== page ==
So, what is going on? Fascinatingly, in the last few years, it's been possible to do functional brain imagery, to do fMRI on people as they are hallucinating. And in fact, to find that different parts of the visual brain are activated as they are hallucinating. When people have these simple geometrical hallucinations, the primary visual cortex is activated. This is the part of the brain which perceives edges and patterns. You don't form images with your primary visual cortex.

When images are formed, a higher part of the visual cortex is involved in the temporal lobe. And in particular,one area of the temporal lobe is called the fusiform gyrus. And it's known that if people have damage in the fusiform gyrus, they maybe lose the ability to recognize faces. But if there is an abnormal activity in the fusiform gyrus, they may hallucinate faces, and this is exactly what you find in some of these people. There is an area in the anterior part of this gyrus where teeth and eyes are represented, and that part of the gyrus is activated when people get the deformed hallucinations.

There is another part of the brain which is especially activated when one sees cartoons. It's activated when one recognizes cartoons, when one draws cartoons, and when one hallucinates them. It's very interesting that that should be specific. There are other parts of the brain which are specifically involved with the recognition and hallucination of buildings and landscapes.

Around 1970, it was found that there were not only parts of the brain, but particular cells. "Face cells" were discovered around 1970. And now we know that there are hundreds of other sorts of cells, which can be very, very specific. So you may not only have "car" cells, you may have "Aston Martin" cells. (Laughter) I saw an Aston Martin this morning. I had to bring it in. And now it's in there somewhere. (Laughter)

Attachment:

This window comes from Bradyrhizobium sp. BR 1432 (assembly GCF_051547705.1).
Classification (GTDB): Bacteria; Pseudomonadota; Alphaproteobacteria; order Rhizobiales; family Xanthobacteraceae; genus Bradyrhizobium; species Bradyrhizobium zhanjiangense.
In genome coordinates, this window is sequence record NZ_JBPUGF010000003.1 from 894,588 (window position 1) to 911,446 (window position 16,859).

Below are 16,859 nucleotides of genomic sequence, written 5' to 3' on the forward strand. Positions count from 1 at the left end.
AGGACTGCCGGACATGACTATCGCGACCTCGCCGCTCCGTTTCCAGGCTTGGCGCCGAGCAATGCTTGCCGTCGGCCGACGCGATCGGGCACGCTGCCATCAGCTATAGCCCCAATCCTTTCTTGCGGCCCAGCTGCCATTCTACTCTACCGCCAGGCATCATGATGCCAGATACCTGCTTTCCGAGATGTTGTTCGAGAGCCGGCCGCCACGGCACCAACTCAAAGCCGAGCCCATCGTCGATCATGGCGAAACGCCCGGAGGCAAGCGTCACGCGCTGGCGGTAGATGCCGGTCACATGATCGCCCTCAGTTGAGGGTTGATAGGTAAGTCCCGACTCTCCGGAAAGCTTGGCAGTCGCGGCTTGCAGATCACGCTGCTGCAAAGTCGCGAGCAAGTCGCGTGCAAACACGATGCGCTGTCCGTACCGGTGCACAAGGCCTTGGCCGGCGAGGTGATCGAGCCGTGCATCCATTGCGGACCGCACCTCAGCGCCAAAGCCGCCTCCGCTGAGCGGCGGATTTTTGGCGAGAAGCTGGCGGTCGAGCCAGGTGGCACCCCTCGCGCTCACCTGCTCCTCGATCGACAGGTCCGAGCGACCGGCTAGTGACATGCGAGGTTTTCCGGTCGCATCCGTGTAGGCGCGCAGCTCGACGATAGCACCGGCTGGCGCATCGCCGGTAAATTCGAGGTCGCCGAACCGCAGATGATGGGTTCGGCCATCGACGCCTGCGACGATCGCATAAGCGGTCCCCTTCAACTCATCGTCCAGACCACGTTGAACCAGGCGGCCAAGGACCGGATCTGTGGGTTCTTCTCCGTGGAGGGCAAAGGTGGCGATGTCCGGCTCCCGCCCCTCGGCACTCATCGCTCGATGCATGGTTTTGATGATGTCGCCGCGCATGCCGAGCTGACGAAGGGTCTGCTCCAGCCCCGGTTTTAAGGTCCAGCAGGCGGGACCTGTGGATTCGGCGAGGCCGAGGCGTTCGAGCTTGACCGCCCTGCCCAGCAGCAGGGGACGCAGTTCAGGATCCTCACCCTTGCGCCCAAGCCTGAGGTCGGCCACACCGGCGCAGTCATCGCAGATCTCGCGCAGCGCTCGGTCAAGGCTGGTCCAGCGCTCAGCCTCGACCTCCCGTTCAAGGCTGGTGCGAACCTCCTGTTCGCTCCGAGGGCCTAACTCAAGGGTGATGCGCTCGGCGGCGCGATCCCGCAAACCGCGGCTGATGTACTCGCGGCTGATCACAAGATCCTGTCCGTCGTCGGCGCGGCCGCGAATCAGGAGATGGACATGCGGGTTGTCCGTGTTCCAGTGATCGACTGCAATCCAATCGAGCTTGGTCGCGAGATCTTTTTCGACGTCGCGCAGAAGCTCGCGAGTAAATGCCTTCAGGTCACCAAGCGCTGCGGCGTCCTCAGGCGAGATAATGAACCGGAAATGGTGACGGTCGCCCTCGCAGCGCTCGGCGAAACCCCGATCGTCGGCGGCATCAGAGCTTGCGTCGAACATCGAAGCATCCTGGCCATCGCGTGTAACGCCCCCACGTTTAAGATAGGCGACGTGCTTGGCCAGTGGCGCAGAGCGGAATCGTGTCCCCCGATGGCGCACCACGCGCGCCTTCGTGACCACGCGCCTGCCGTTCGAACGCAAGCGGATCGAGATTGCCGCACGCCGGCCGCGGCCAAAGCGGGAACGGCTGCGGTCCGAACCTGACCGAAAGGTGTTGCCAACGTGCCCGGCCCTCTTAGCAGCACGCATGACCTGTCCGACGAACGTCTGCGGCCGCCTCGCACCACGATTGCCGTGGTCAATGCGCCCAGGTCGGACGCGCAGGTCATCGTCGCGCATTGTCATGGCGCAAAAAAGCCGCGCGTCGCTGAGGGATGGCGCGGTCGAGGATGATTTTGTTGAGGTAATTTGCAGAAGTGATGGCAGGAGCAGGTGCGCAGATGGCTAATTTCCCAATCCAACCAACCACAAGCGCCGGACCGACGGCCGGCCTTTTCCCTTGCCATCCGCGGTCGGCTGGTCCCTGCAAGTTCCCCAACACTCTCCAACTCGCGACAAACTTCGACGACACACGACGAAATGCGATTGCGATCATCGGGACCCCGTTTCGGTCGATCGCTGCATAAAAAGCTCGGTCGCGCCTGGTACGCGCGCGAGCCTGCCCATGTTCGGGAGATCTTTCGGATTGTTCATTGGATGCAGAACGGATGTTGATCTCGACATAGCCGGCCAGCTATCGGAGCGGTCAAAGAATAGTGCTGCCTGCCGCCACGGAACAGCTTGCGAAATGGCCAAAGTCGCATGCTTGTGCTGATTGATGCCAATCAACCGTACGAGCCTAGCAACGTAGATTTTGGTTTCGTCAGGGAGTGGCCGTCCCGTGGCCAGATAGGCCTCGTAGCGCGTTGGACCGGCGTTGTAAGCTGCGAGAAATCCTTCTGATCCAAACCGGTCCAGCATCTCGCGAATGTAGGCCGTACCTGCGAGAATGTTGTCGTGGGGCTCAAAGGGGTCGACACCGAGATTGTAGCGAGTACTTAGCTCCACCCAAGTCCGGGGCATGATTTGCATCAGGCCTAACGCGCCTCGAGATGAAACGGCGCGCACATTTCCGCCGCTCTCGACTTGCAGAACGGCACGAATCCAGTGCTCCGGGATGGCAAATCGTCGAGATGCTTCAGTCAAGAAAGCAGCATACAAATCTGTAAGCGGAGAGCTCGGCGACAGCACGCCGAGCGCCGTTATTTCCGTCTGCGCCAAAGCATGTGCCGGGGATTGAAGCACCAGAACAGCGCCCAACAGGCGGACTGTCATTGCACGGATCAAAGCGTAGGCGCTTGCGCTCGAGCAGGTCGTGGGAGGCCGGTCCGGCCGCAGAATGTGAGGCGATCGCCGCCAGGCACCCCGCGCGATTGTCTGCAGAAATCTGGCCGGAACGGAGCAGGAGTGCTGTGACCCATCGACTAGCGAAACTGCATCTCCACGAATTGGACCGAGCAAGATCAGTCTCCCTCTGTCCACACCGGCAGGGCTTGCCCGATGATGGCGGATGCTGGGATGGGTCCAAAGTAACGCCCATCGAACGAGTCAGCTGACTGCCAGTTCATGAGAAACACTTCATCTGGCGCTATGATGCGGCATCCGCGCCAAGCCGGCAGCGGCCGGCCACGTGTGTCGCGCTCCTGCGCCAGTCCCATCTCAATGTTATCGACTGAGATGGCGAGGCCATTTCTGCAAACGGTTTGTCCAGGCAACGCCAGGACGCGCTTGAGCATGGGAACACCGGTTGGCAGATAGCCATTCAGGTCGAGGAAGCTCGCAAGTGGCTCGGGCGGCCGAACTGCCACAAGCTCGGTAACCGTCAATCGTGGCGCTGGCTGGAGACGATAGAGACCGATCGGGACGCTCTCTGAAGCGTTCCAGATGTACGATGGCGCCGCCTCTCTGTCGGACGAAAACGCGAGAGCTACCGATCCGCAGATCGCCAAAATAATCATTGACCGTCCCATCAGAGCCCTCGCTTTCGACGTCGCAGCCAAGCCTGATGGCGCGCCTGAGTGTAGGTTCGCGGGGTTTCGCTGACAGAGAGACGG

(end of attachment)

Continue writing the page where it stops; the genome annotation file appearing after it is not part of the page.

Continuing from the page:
Now, at this level, in what's called the inferotemporal cortex, there are only visual images, or figments or fragments. It's only at higher levels that the other senses join in and there are connections with memory and emotion. And in the Charles Bonnet syndrome, you don't go to those higher levels. You're in these levels of inferior visual cortex where you have thousands and tens of thousands and millions of images, or figments, or fragmentary figments, all neurally encoded in particular cells or small clusters of cells.

Normally these are all part of the integrated stream of perception, or imagination, and one is not conscious of them. It is only if one is visually impaired or blind that the process is interrupted. And instead of getting normal perception, you're getting an anarchic, convulsive stimulation, or release, of all of these visual cells in the inferotemporal cortex. So, suddenly you see a face. Suddenly you see a car. Suddenly this, and suddenly that. The mind does its best to organize and to give some sort of coherence to this, but not terribly successfully.

When these were first described, it was thought that they could be interpreted like dreams. But in fact people say, "I don't recognize the people. I can't form any associations." "Kermit means nothing to me." You don't get anywhere thinking of them as dreams.

Well, I've more or less said what I wanted. I think I just want to recapitulate and say this is common. Think of the number of blind people. There must be hundreds of thousands of blind people who have these hallucinations, but are too scared to mention them. So this sort of thing needs to be brought into notice, for patients, for doctors, for the public. Finally, I think they are infinitely interesting and valuable, for giving one some insight as to how the brain works.

Charles Bonnet said,250 years ago -- he wondered how, thinking these hallucinations, how, as he put it, the theater of the mind could be generated by the machinery of the brain. Now,250 years later, I think we're beginning to glimpse how this is done. Thanks very much.


Chris Anderson: That was superb. Thank you so much. You speak about these things with so much insight and empathy for your patients. Have you yourself experienced any of the syndromes you write about?

Oliver Sacks: I was afraid you'd ask that. (Laughter) Well, yeah, a lot of them. And actually I'm a little visually impaired myself. I'm blind in one eye, and not terribly good in the other. And I see the geometrical hallucinations. But they stop there.

CA: And they don't disturb you? Because you understand what's doing it, it doesn't make you worried?

OS: Well they don't disturb me any more than my tinnitus, which I ignore. They occasionally interest me, and I have many pictures of them in my notebooks. I've gone and had an fMRI myself, to see how my visual cortex is taking over. And when I see all these hexagons and complex things, which I also have, in visual migraine, I wonder whether everyone sees things like this, and whether things like cave art or ornamental art may have been derived from them a bit.

CA: That was an utterly, utterly fascinating talk. Thank you so much for sharing.

OS: Thank you. Thank you. (Applause)